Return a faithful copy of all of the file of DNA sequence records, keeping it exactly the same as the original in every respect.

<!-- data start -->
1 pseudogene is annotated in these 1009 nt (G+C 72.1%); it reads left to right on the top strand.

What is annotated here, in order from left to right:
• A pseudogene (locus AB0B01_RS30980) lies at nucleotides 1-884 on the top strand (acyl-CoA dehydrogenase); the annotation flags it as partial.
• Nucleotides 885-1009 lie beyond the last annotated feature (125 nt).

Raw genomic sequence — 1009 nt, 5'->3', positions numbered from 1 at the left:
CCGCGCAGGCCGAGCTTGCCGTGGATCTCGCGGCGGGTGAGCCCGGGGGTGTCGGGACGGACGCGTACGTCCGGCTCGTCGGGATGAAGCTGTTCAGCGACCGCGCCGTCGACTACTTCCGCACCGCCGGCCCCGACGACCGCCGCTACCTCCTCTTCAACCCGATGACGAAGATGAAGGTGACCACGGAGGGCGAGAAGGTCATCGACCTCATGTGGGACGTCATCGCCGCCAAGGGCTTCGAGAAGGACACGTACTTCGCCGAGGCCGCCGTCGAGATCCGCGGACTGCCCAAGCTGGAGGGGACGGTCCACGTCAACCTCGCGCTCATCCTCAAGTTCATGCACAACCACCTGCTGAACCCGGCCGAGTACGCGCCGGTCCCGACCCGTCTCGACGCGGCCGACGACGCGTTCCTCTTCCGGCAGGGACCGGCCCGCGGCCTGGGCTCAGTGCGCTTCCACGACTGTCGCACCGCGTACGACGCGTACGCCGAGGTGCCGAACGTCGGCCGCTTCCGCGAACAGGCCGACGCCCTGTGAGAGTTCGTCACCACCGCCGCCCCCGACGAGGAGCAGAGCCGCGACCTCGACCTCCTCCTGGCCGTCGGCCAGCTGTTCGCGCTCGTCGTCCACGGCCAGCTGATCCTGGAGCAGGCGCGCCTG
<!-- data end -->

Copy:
1 pseudogene is annotated in these 1009 nt (G+C 72.1%); it reads left to right on the top strand.

What is annotated here, in order from left to right:
• A pseudogene (locus AB0B01_RS30980) lies at nucleotides 1-884 on the top strand (acyl-CoA dehydrogenase); the annotation flags it as partial.
• Nucleotides 885-1009 lie beyond the last annotated feature (125 nt).

Raw genomic sequence — 1009 nt, 5'->3', positions numbered from 1 at the left:
CCGCGCAGGCCGAGCTTGCCGTGGATCTCGCGGCGGGTGAGCCCGGGGGTGTCGGGACGGACGCGTACGTCCGGCTCGTCGGGATGAAGCTGTTCAGCGACCGCGCCGTCGACTACTTCCGCACCGCCGGCCCCGACGACCGCCGCTACCTCCTCTTCAACCCGATGACGAAGATGAAGGTGACCACGGAGGGCGAGAAGGTCATCGACCTCATGTGGGACGTCATCGCCGCCAAGGGCTTCGAGAAGGACACGTACTTCGCCGAGGCCGCCGTCGAGATCCGCGGACTGCCCAAGCTGGAGGGGACGGTCCACGTCAACCTCGCGCTCATCCTCAAGTTCATGCACAACCACCTGCTGAACCCGGCCGAGTACGCGCCGGTCCCGACCCGTCTCGACGCGGCCGACGACGCGTTCCTCTTCCGGCAGGGACCGGCCCGCGGCCTGGGCTCAGTGCGCTTCCACGACTGTCGCACCGCGTACGACGCGTACGCCGAGGTGCCGAACGTCGGCCGCTTCCGCGAACAGGCCGACGCCCTGTGAGAGTTCGTCACCACCGCCGCCCCCGACGAGGAGCAGAGCCGCGACCTCGACCTCCTCCTGGCCGTCGGCCAGCTGTTCGCGCTCGTCGTCCACGGCCAGCTGATCCTGGAGCAGGCGCGCCTG